40. close to the edge

“So here we are, decades after the fact and it’s still difficult to discuss the music of the band known as Yes without somehow disparaging it as overwrought, pretentious, guilty of trying too hard. To which I say, f*** that (unless you’re talking about their later stuff – the 1980s and beyond, some of which I’m pretty sure is on perpetual repeat in hell’s jukebox). Because the good stuff, the grand stuff, the vast and virtuous and ambitious stuff of their early-mid 1970s phase, we need that stuff, particularly Close To The Edge (the song and the album, but particularly the side long song). Because it’s true, I think, the edge isn’t a place, the edge doesn’t exist. You’ve either gone too far and you’re falling the long fall into oblivion, or you’ve found that sweet spot just short of it where everything opens up. All those BIG unifying passions and ideas that have been floating in and around you since before puberty even – the idea of indivisibility. Jehovah and Allah and Jesus and Muhammad and Krishna and every known and unknown god or whatever, all one big happy. Bigger than any cathedral, that’s for sure. Because every church, every creed, every ideology gets it wrong the instant it claims to have gotten it all right. Because even if you have vast chunks of the truth, you can’t have it all. It’s the nature of it, beyond mortal comprehension. So the very claim of TRUTH divides us, sets loose corrosive elements, brings the f***ing roof down.

Which is what’s going on in the middle of Close To The Edge, I think, the part where the church organ kicks in. That’s the capital T Truth failing. That’s the cathedrals all collapsing, and the mosques, the temples, the synagogues. That’s the outside crashing in, the inside gushing out. Now that you’re saved, now that you’re whole. Seasons will pass you by. You get up. You get down.  It’s all so clear once you stop trying to make sense of it. Just smoke a doob, put on the headphones, stretch out and let it all be … for eighteen and a half minutes anyway. Maybe the best damned band on the planet. Ever. Or certainly close to it. Hell even Led Zeppelin had to be looking over their shoulders by 1972. Because Yes simply had more going on. Hell, they had Rick Wakeman and his mountainous stacks of keyboards, conjuring choirs and orchestras and all manner of big and mysterious colours and textures and everything really, or damned close to it anyway. As close as anyone got at the time, and maybe ever since. Because has there ever been another time like it? We were definitely close to something.” (Philip Random)

421. rainy day … still dreaming

“Jimi Hendrix’s superlative 1968 double shot Electric Ladyland features two versions of his anthem toward getting high and dreamy on a rainy day (the first more laid back one being Rainy Day Dream Away, the second more explosive one being Still Raining Still Dreaming). I long ago linked them via an edit that I can’t even find now, but trust that it all flows nicely, powerfully together, with Hendrix rhapsodics to make even the gods cry, which leads to more rain, of course, more dreaming.” (Philip Random)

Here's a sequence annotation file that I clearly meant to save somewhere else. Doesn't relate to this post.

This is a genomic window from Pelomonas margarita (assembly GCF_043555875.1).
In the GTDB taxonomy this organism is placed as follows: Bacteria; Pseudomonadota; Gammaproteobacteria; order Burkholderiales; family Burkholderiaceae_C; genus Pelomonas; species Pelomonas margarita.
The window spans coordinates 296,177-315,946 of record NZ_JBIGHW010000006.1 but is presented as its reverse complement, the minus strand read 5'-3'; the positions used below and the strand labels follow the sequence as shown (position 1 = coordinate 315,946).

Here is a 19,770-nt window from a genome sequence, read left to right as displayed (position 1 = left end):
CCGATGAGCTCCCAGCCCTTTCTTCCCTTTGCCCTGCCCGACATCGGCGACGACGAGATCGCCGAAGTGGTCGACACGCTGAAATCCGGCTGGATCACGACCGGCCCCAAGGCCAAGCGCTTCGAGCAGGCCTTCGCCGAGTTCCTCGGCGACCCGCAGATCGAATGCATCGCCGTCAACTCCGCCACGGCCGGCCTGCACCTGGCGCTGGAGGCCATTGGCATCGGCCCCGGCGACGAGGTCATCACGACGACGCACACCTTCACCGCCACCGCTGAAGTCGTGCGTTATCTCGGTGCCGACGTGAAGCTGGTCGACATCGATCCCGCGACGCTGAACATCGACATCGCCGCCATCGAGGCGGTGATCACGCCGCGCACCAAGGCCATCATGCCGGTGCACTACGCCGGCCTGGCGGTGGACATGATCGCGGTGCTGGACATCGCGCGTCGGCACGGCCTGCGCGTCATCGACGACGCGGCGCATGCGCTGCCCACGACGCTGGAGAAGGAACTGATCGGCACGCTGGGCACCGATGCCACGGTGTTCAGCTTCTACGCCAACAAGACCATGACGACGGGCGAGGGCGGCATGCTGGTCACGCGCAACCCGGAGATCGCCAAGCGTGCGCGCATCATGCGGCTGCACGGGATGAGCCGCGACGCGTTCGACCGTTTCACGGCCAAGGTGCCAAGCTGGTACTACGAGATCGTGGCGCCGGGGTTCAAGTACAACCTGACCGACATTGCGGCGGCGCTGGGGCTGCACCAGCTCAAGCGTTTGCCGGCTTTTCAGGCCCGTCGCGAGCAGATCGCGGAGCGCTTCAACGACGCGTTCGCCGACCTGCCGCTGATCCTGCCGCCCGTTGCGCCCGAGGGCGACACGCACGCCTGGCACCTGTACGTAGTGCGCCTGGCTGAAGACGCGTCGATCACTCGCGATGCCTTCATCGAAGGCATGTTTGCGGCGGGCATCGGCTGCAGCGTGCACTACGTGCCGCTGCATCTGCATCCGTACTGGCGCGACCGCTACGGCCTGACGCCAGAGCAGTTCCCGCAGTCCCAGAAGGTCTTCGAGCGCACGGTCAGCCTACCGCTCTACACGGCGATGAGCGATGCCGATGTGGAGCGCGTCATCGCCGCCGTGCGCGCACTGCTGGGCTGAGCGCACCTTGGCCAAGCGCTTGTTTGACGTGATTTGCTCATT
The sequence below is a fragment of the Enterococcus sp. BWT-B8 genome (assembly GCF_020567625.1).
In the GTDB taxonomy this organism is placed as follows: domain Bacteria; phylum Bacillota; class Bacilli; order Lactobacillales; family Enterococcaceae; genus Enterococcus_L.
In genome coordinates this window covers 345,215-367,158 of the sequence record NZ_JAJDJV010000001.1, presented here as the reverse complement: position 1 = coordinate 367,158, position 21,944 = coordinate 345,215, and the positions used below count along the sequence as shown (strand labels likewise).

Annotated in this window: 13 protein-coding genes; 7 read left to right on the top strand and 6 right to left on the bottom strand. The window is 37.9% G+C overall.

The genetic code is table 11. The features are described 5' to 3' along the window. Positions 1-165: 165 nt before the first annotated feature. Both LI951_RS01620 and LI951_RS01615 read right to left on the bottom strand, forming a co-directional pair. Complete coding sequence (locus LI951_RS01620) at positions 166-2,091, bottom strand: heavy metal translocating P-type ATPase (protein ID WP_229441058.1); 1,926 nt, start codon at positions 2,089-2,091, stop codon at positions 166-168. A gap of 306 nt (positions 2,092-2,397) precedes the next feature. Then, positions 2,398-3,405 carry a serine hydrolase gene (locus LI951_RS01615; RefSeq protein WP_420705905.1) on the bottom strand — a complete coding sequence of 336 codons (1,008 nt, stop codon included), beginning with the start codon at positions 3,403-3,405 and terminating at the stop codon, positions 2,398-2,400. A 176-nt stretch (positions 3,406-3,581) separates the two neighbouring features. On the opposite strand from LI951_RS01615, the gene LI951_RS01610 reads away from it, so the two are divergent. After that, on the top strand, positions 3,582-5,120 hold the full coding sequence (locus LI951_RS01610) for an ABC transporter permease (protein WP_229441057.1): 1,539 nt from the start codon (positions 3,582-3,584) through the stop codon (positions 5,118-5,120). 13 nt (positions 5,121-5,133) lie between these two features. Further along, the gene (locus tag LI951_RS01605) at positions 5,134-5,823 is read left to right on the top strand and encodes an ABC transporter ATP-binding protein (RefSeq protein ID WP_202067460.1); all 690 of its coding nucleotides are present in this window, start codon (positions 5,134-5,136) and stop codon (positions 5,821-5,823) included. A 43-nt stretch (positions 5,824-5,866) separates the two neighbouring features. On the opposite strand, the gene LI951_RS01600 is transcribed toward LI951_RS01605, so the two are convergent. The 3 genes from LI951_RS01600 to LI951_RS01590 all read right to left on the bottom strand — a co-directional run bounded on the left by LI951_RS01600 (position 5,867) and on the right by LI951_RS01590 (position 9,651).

JimiHendrix-1968-live

439. it was a very good year

“We’ve all gotta start somewhere. Before I got seriously hooked by the superlative noise of rock-roll-psyche-whatever-you-want-to-call-it (sometime safely before my tenth birthday in the form of The Beatles Revolution the shorter, sharper, nastier version), I only really cared for one so-called pop album: What Now My Love, a 1966 chart topper from Herb Alpert & The Tijuana Brass (who weren’t from Tijuana, they weren’t even Mexican). Because it was the only halfway modern slab of vinyl in my parents’ collection. And now it’s in mine, the same original copy (proudly slotted between the Allman Bros and Amon Duul), because it’s actually pretty darned fine in a sangria-soaked suburban backyard barbecue sort of way. Smooth Latin rhythms and sunny day melodies and occasional gushes of rapture like the part at the end of It Was A Very Good Year when the strings come swooping inward and upward, announcing to this six or seven year old that this music stuff was way more than just fun, it was genuine magic, the stuff of the gods.” (Philip Random)

619. the big music

“The Big Music is the first Waterboys song I ever heard and it didn’t do much for me. It felt too on the nose, and anyway, wasn’t Big Music U2’s thing? But a decade slipped past and I guess I found it serving a different purpose. More of a statement of intent (from Mike Scott in particular) than some half-baked U2 rip-off. Because the Waterboys had since proven themselves entirely their own unique beast, and pagan at that, like the wild crash of surf on a northern shore, at sunset, everything turning blood red. I actually saw that happen once, off Ireland, while listening to a different Waterboys track. Proof that gods exist, and here they were showing off at the edge of things. And they’re still at it, by the way. The Waterboys, that is. I can’t speak for the gods.” (Philip Random)

waterboys-1984

973. when you sleep

“The problem with any My Bloody Valentine record is, however brilliant it may be, it can’t exist in same sonic universe of that same song performed live. Case in point, When You Sleep from Loveless. On record, it’s a superbly textured experimental pop song with a pronounced dreamy edge. Whereas live, in the Commodore Ballroom, 1992, it was a gauntlet thrown down by the gods. Swoon in our psychedelic power and complexity, it demanded. And maybe half the crowd did. The other half were gone by shows end, complaining about the noise.” (Philip Random)